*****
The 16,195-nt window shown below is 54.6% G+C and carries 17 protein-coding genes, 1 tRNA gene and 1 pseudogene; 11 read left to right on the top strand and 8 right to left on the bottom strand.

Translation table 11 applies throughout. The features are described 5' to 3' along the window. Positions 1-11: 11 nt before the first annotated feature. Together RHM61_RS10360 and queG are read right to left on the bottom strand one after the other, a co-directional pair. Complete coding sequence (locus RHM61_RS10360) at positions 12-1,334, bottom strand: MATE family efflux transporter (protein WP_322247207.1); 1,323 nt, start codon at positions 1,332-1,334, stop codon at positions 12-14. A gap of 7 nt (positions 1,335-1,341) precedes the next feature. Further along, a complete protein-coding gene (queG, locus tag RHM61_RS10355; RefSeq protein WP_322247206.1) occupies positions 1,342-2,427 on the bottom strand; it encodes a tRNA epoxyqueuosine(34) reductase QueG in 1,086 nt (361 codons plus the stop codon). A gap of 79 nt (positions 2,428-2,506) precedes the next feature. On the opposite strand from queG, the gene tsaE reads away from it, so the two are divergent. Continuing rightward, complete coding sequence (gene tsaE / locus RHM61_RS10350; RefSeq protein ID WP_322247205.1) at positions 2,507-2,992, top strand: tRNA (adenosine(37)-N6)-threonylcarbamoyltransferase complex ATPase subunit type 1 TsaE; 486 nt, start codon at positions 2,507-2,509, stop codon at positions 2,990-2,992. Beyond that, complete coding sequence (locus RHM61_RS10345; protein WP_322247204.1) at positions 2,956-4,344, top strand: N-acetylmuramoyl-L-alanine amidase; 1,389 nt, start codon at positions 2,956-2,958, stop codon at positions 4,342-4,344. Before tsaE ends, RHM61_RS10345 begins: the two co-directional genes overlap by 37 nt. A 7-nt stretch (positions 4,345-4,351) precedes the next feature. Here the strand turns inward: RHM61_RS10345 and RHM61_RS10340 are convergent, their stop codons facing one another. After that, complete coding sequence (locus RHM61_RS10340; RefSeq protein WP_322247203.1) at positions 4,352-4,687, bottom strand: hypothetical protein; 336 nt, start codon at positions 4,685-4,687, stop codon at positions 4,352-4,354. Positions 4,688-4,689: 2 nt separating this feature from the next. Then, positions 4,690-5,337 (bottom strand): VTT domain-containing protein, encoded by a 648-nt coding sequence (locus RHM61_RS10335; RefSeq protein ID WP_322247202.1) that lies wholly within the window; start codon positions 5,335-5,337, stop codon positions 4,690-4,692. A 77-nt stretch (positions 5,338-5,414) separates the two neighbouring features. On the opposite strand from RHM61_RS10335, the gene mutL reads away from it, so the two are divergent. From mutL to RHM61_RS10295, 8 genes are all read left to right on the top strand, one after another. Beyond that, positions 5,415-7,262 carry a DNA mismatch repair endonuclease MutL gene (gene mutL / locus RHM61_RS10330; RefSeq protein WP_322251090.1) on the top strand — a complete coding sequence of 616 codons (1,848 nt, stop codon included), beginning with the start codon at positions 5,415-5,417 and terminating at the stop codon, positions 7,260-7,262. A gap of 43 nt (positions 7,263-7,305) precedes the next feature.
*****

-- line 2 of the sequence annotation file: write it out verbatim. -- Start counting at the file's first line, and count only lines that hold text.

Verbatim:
Translation table 11 applies throughout. The features are described 5' to 3' along the window. Positions 1-11: 11 nt before the first annotated feature. Together RHM61_RS10360 and queG are read right to left on the bottom strand one after the other, a co-directional pair. Complete coding sequence (locus RHM61_RS10360) at positions 12-1,334, bottom strand: MATE family efflux transporter (protein WP_322247207.1); 1,323 nt, start codon at positions 1,332-1,334, stop codon at positions 12-14. A gap of 7 nt (positions 1,335-1,341) precedes the next feature. Further along, a complete protein-coding gene (queG, locus tag RHM61_RS10355; RefSeq protein WP_322247206.1) occupies positions 1,342-2,427 on the bottom strand; it encodes a tRNA epoxyqueuosine(34) reductase QueG in 1,086 nt (361 codons plus the stop codon). A gap of 79 nt (positions 2,428-2,506) precedes the next feature. On the opposite strand from queG, the gene tsaE reads away from it, so the two are divergent. Continuing rightward, complete coding sequence (gene tsaE / locus RHM61_RS10350; RefSeq protein ID WP_322247205.1) at positions 2,507-2,992, top strand: tRNA (adenosine(37)-N6)-threonylcarbamoyltransferase complex ATPase subunit type 1 TsaE; 486 nt, start codon at positions 2,507-2,509, stop codon at positions 2,990-2,992. Beyond that, complete coding sequence (locus RHM61_RS10345; protein WP_322247204.1) at positions 2,956-4,344, top strand: N-acetylmuramoyl-L-alanine amidase; 1,389 nt, start codon at positions 2,956-2,958, stop codon at positions 4,342-4,344. Before tsaE ends, RHM61_RS10345 begins: the two co-directional genes overlap by 37 nt. A 7-nt stretch (positions 4,345-4,351) precedes the next feature. Here the strand turns inward: RHM61_RS10345 and RHM61_RS10340 are convergent, their stop codons facing one another. After that, complete coding sequence (locus RHM61_RS10340; RefSeq protein WP_322247203.1) at positions 4,352-4,687, bottom strand: hypothetical protein; 336 nt, start codon at positions 4,685-4,687, stop codon at positions 4,352-4,354. Positions 4,688-4,689: 2 nt separating this feature from the next. Then, positions 4,690-5,337 (bottom strand): VTT domain-containing protein, encoded by a 648-nt coding sequence (locus RHM61_RS10335; RefSeq protein ID WP_322247202.1) that lies wholly within the window; start codon positions 5,335-5,337, stop codon positions 4,690-4,692. A 77-nt stretch (positions 5,338-5,414) separates the two neighbouring features. On the opposite strand from RHM61_RS10335, the gene mutL reads away from it, so the two are divergent. From mutL to RHM61_RS10295, 8 genes are all read left to right on the top strand, one after another. Beyond that, positions 5,415-7,262 carry a DNA mismatch repair endonuclease MutL gene (gene mutL / locus RHM61_RS10330; RefSeq protein WP_322251090.1) on the top strand — a complete coding sequence of 616 codons (1,848 nt, stop codon included), beginning with the start codon at positions 5,415-5,417 and terminating at the stop codon, positions 7,260-7,262. A gap of 43 nt (positions 7,263-7,305) precedes the next feature.